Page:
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Winter 2009
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Living with Asthma during the Winter Season

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Oftentimes we look forward to winter as a refuge from the hot Texas summers - cooler weather, lots of indoor celebrations and good family fun. However, those cool temperatures and crowded gatherings should also be cause for increased awareness of asthma triggers.

To help build awareness, educators from the Seton Asthma Center offer the following advice for asthmatics and their families during the winter season.

Reduce your Risk of Cold and Flu
You can’t always prevent your child from getting a cold or flu, but you can help reduce the risk with just a few basic steps:

  • Hand washing. The best thing kids - and adults - can do to prevent any illness is wash their hands often and wash them thoroughly.
  • Get the flu vaccine. The influenza virus is especially difficult for asthmatics. It affects the lungs and, combined with the inflammation or swelling that is characteristic of asthma, may cause more frequent and severe asthma attacks. The Centers for Disease Control and Prevention recommends an annual flu vaccine. For individuals with a chronic disease such as asthma, the injected form of the vaccine is recommended, not the inhaled.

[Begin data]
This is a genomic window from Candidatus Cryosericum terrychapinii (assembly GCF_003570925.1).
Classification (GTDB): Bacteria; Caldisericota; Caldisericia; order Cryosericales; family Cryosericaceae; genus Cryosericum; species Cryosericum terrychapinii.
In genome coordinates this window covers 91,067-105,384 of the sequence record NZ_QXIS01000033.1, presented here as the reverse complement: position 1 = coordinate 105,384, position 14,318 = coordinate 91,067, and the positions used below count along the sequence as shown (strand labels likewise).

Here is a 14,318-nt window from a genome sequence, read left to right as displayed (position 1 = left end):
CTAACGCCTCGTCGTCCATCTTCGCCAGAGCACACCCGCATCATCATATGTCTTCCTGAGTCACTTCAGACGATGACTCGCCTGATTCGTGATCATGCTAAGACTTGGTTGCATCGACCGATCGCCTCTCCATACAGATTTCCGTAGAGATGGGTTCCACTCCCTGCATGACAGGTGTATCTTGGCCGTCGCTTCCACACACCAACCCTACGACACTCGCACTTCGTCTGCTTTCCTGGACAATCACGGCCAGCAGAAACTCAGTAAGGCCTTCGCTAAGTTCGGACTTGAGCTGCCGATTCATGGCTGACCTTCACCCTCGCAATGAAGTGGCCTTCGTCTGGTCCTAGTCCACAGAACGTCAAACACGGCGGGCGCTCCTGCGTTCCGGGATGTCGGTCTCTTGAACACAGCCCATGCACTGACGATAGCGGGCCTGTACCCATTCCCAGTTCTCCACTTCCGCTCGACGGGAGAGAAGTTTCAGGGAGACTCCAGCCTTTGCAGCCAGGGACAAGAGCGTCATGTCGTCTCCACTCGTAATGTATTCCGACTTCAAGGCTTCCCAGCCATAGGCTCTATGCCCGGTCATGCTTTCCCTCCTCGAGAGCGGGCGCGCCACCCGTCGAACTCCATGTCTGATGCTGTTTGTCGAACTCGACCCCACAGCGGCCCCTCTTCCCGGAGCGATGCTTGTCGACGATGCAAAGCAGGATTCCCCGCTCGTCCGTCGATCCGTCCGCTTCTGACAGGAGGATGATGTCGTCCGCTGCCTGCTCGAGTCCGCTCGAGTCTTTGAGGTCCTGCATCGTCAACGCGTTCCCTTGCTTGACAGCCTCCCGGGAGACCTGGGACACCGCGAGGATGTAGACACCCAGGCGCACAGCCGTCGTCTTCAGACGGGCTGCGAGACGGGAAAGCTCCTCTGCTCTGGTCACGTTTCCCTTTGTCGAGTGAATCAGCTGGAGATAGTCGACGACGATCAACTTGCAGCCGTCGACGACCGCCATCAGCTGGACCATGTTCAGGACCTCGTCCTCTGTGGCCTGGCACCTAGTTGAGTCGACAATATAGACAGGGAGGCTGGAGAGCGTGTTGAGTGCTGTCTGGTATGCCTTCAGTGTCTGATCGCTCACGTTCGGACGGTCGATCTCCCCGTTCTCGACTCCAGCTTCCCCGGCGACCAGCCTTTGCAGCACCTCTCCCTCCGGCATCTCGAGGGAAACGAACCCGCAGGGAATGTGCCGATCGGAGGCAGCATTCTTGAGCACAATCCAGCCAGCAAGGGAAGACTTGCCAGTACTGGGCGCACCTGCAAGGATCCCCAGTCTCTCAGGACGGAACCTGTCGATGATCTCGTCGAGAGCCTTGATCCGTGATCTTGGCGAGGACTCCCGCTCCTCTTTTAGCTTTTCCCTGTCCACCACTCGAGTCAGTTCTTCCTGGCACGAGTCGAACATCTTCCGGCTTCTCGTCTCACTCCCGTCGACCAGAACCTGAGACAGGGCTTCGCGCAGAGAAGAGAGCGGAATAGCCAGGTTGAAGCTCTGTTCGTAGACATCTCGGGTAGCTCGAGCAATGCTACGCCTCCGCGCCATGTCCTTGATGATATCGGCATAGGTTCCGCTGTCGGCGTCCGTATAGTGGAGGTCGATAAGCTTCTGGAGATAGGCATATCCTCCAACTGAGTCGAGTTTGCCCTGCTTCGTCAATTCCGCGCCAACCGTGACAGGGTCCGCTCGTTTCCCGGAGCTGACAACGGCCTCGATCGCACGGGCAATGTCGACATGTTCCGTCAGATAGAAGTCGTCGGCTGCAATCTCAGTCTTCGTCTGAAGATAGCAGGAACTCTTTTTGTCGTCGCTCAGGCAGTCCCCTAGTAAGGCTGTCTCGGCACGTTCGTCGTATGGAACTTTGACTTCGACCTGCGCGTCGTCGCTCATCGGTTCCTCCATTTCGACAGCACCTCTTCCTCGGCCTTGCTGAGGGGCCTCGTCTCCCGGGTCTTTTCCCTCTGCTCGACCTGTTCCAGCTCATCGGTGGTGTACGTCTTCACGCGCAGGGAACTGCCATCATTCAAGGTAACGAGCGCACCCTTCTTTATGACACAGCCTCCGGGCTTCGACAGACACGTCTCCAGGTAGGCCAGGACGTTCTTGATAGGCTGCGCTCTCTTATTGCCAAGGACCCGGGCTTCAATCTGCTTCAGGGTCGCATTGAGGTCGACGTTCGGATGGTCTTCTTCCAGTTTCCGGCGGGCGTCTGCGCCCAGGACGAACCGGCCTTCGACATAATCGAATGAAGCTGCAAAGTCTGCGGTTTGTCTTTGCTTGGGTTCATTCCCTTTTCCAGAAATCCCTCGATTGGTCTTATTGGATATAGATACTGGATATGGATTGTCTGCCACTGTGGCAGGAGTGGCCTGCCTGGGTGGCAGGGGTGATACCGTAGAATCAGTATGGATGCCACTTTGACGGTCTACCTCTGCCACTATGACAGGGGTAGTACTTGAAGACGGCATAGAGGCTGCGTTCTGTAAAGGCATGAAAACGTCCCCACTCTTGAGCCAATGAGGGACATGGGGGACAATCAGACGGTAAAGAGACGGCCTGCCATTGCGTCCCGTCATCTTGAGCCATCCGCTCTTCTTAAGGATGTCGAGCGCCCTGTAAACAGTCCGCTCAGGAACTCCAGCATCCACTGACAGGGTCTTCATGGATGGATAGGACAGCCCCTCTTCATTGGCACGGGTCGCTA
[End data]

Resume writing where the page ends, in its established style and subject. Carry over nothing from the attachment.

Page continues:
When to Go to School
Many times asthmatic families wonder if they should send their children to school when certain symptoms are present. Use the following information as a general guide to help in making that decision. Your child can probably go to school if:

  • the child has a stuffy nose, but no wheezing
  • the child has a little bit of wheezing that goes away with the use of the quick-relief medicine
  • the child can perform normal daily activities
  • the child can breathe without extra effort
  • the peak flow (if age appropriate) is in the green zone

When to Stay Home
Your child should stay home if the following symptoms are present:

  • fever
  • sore throat or swollen or painful neck glands
  • wheezing or coughing that persists thirty minutes after using the quick-relief medicine
  • weakness that makes it difficult for the child to perform normal activities
  • breathing is hard or very fast
  • no response to asthma medications

A Few Other Tips

  • Be sure to dress your child appropriately for the weather. Even in Texas, we need items like scarves, hats and jackets that can protect us from the weather.
  • Always have rescue medications at your child’s school in the nurse’s office as well as an asthma action plan.
  • Don’t ignore symptoms. If your child has persistent coughing, wheezing or shortness of breath, contact your doctor’s office.
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